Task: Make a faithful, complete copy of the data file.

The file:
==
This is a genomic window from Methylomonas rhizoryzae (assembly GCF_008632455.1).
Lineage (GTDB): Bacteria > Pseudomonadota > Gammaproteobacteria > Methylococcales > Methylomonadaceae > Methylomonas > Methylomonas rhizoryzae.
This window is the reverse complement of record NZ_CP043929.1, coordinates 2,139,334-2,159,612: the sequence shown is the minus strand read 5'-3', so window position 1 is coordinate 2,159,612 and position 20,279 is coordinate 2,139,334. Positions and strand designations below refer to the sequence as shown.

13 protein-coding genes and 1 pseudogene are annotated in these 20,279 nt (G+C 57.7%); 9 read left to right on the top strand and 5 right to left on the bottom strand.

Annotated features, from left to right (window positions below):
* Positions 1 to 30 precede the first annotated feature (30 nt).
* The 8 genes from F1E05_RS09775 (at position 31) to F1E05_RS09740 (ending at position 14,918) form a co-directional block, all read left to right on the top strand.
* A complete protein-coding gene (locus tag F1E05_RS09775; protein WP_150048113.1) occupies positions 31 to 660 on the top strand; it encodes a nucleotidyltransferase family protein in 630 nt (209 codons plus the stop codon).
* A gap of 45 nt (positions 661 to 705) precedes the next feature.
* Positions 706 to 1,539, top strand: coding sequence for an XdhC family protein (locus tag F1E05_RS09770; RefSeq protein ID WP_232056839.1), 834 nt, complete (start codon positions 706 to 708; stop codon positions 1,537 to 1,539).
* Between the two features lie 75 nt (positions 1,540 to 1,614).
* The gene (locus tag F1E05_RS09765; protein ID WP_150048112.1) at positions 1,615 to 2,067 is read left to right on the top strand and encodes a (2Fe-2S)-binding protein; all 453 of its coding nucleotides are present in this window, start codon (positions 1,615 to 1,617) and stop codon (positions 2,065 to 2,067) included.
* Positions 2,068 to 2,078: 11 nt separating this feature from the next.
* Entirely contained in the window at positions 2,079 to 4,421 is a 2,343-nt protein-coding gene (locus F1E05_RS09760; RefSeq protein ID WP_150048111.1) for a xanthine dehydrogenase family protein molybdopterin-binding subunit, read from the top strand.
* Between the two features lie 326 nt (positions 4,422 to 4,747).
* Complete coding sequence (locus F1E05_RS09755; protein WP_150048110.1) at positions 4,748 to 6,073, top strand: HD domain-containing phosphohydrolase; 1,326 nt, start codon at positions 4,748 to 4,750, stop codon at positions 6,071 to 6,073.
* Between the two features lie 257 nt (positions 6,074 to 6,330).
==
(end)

This is a genomic window from Methylomonas rhizoryzae (assembly GCF_008632455.1).
Lineage (GTDB): Bacteria > Pseudomonadota > Gammaproteobacteria > Methylococcales > Methylomonadaceae > Methylomonas > Methylomonas rhizoryzae.
This window is the reverse complement of record NZ_CP043929.1, coordinates 2,139,334-2,159,612: the sequence shown is the minus strand read 5'-3', so window position 1 is coordinate 2,159,612 and position 20,279 is coordinate 2,139,334. Positions and strand designations below refer to the sequence as shown.

13 protein-coding genes and 1 pseudogene are annotated in these 20,279 nt (G+C 57.7%); 9 read left to right on the top strand and 5 right to left on the bottom strand.

Annotated features, from left to right (window positions below):
* Positions 1 to 30 precede the first annotated feature (30 nt).
* The 8 genes from F1E05_RS09775 (at position 31) to F1E05_RS09740 (ending at position 14,918) form a co-directional block, all read left to right on the top strand.
* A complete protein-coding gene (locus tag F1E05_RS09775; protein WP_150048113.1) occupies positions 31 to 660 on the top strand; it encodes a nucleotidyltransferase family protein in 630 nt (209 codons plus the stop codon).
* A gap of 45 nt (positions 661 to 705) precedes the next feature.
* Positions 706 to 1,539, top strand: coding sequence for an XdhC family protein (locus tag F1E05_RS09770; RefSeq protein ID WP_232056839.1), 834 nt, complete (start codon positions 706 to 708; stop codon positions 1,537 to 1,539).
* Between the two features lie 75 nt (positions 1,540 to 1,614).
* The gene (locus tag F1E05_RS09765; protein ID WP_150048112.1) at positions 1,615 to 2,067 is read left to right on the top strand and encodes a (2Fe-2S)-binding protein; all 453 of its coding nucleotides are present in this window, start codon (positions 1,615 to 1,617) and stop codon (positions 2,065 to 2,067) included.
* Positions 2,068 to 2,078: 11 nt separating this feature from the next.
* Entirely contained in the window at positions 2,079 to 4,421 is a 2,343-nt protein-coding gene (locus F1E05_RS09760; RefSeq protein ID WP_150048111.1) for a xanthine dehydrogenase family protein molybdopterin-binding subunit, read from the top strand.
* Between the two features lie 326 nt (positions 4,422 to 4,747).
* Complete coding sequence (locus F1E05_RS09755; protein WP_150048110.1) at positions 4,748 to 6,073, top strand: HD domain-containing phosphohydrolase; 1,326 nt, start codon at positions 4,748 to 4,750, stop codon at positions 6,071 to 6,073.
* Between the two features lie 257 nt (positions 6,074 to 6,330).